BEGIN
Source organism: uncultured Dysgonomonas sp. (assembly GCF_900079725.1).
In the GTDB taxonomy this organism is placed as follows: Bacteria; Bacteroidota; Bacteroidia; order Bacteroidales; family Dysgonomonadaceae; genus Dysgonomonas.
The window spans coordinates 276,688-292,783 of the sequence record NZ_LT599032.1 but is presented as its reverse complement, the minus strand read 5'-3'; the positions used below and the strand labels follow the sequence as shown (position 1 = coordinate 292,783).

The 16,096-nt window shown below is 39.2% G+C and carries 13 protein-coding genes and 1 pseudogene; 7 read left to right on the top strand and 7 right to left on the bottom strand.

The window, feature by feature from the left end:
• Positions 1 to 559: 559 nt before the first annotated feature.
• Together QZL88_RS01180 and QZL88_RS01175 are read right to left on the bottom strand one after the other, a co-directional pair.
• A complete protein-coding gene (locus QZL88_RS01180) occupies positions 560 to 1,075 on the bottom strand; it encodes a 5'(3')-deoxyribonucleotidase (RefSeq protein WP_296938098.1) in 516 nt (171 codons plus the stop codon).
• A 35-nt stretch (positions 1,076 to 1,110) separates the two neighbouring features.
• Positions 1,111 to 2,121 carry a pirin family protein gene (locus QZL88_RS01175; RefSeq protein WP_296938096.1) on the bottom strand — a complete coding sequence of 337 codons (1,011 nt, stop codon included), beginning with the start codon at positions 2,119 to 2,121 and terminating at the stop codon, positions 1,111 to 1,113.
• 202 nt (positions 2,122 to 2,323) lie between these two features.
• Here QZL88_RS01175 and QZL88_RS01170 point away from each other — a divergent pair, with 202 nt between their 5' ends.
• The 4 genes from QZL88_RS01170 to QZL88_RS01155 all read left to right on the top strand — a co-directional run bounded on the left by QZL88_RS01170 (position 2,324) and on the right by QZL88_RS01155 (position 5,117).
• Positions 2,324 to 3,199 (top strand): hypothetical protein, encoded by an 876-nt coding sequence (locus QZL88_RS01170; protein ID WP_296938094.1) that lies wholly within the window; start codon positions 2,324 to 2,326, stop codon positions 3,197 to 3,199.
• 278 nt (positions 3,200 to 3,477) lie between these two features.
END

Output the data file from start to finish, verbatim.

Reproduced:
Source organism: uncultured Dysgonomonas sp. (assembly GCF_900079725.1).
In the GTDB taxonomy this organism is placed as follows: Bacteria; Bacteroidota; Bacteroidia; order Bacteroidales; family Dysgonomonadaceae; genus Dysgonomonas.
The window spans coordinates 276,688-292,783 of the sequence record NZ_LT599032.1 but is presented as its reverse complement, the minus strand read 5'-3'; the positions used below and the strand labels follow the sequence as shown (position 1 = coordinate 292,783).

The 16,096-nt window shown below is 39.2% G+C and carries 13 protein-coding genes and 1 pseudogene; 7 read left to right on the top strand and 7 right to left on the bottom strand.

The window, feature by feature from the left end:
• Positions 1 to 559: 559 nt before the first annotated feature.
• Together QZL88_RS01180 and QZL88_RS01175 are read right to left on the bottom strand one after the other, a co-directional pair.
• A complete protein-coding gene (locus QZL88_RS01180) occupies positions 560 to 1,075 on the bottom strand; it encodes a 5'(3')-deoxyribonucleotidase (RefSeq protein WP_296938098.1) in 516 nt (171 codons plus the stop codon).
• A 35-nt stretch (positions 1,076 to 1,110) separates the two neighbouring features.
• Positions 1,111 to 2,121 carry a pirin family protein gene (locus QZL88_RS01175; RefSeq protein WP_296938096.1) on the bottom strand — a complete coding sequence of 337 codons (1,011 nt, stop codon included), beginning with the start codon at positions 2,119 to 2,121 and terminating at the stop codon, positions 1,111 to 1,113.
• 202 nt (positions 2,122 to 2,323) lie between these two features.
• Here QZL88_RS01175 and QZL88_RS01170 point away from each other — a divergent pair, with 202 nt between their 5' ends.
• The 4 genes from QZL88_RS01170 to QZL88_RS01155 all read left to right on the top strand — a co-directional run bounded on the left by QZL88_RS01170 (position 2,324) and on the right by QZL88_RS01155 (position 5,117).
• Positions 2,324 to 3,199 (top strand): hypothetical protein, encoded by an 876-nt coding sequence (locus QZL88_RS01170; protein ID WP_296938094.1) that lies wholly within the window; start codon positions 2,324 to 2,326, stop codon positions 3,197 to 3,199.
• 278 nt (positions 3,200 to 3,477) lie between these two features.